This is rawer than a deep cut, it’s as loud as a red alert, like a thumping heart beating to the bellows of the pop punk fanatics. Quinnzelle are under the scope here, and their music is being judged, and over the course of their EP, it becomes clear that the band follow acts like Blink-182 closely. This inspiration is fundamental, and they’re certainly respecting a genre which has been mapped out in so many occasions, a genre bloated at times.
But with this infectious sound flying high, Quinnzelle draw out a master-plan, one of action and substance. Their sound pays homage to a style which is well tuned and successful, but they add a sense of urgency and prowess. Powerful riffs and hardened vocals play out, intertwining well. Their EP is a stab at life’s upheavals. Hardship is explored, obstacles are sung about, love is crumbling, hope smashed, dreams dissipating in depressed minds. Self-loathing is there gleaming like a brand new coin, relationship problems are shamefully shot out like a cannon ball smashing through hopelessness.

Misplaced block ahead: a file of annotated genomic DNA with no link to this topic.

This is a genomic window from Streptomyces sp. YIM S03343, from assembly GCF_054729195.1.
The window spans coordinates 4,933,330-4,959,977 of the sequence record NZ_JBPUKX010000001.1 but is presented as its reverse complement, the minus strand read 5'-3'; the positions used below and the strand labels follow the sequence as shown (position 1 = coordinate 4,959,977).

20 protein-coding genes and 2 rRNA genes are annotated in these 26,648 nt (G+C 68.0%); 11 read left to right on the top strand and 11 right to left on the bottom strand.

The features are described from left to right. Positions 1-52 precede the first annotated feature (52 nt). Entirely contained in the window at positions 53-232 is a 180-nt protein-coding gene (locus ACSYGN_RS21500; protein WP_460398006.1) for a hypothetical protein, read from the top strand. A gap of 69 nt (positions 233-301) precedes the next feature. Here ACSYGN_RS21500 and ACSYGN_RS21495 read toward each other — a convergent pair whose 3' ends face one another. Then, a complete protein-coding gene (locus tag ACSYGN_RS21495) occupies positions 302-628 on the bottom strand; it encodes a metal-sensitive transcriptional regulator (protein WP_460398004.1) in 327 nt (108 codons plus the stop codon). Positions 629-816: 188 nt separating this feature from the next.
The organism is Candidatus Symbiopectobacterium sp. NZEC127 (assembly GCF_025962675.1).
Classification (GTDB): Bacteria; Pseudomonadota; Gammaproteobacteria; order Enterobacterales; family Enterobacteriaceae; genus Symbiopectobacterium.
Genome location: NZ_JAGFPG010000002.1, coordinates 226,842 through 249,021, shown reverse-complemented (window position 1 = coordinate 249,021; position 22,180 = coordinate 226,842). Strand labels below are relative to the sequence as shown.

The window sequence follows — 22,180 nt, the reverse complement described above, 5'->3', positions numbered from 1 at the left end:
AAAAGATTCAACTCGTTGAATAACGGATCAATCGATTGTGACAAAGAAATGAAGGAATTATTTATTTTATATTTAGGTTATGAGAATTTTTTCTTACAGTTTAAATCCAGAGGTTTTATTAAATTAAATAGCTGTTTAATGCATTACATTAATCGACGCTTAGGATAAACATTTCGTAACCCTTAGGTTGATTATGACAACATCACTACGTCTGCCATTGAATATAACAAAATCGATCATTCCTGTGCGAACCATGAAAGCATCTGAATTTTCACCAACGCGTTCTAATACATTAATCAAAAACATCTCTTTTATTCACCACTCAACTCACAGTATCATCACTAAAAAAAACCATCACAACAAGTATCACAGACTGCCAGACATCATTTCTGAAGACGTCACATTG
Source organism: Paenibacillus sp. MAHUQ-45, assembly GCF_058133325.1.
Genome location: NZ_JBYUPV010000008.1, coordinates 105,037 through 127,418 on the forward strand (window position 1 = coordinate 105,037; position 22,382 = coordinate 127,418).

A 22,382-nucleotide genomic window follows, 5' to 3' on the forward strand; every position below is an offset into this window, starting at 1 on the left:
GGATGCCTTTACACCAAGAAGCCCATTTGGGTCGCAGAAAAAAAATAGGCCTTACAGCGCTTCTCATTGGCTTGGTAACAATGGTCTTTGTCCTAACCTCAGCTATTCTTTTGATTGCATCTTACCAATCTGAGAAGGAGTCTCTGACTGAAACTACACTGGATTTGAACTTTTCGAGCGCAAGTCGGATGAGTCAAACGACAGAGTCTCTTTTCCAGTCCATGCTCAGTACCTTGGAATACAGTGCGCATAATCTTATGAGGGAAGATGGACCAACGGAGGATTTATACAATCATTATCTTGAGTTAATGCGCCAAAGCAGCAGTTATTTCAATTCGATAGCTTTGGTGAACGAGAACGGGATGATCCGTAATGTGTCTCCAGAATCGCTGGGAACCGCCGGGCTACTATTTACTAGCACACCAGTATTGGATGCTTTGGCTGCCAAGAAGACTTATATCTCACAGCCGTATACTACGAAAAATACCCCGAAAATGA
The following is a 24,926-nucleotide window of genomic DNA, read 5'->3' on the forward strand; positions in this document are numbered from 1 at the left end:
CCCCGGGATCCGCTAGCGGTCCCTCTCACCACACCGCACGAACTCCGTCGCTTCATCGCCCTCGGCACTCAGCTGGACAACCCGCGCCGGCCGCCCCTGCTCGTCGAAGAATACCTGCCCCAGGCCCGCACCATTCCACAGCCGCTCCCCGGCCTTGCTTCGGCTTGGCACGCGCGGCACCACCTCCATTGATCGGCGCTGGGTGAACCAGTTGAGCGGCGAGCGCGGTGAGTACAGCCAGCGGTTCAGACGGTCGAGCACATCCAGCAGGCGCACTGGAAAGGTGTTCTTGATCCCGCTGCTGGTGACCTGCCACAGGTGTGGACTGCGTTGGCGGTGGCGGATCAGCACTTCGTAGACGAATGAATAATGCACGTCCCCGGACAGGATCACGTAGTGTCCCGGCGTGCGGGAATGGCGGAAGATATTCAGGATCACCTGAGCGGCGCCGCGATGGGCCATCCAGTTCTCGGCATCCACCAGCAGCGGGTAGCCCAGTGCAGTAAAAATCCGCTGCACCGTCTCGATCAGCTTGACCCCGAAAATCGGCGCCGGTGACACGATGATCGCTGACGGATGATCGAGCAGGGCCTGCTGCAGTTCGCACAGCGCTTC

And although the music has an emotional undercurrent, there’s still guitar lines that proudly stick to wonder. These guitar sequences are structured well and are far more technical than powerhouse bands like Green Day. Its clear Quinnzelle have worked tirelessly on their instrumentals, with bass lines and drumbeats perfectly executed.
The EP is a joy to listen to. Songs such as Dammit influenced Never Let You Down. It has one of the most infectious guitar driven songs of the last 10 years. It’s isn’t stifled by unneeded dramatics, it works fine as a straightforward pop punk beauty. For Tonight is an emotional, cut throat, ballad. It stirs, it resonates. The vocals are raw and powerful. Boxcar Spaceman is a pop punk, chorus fuelled pile-driver, neatly placed, and it conveys a person drawn to narcissism.
Quinnzelle fly the flag for pop punk. They’re organised and know how to master infectious, powerful, songs.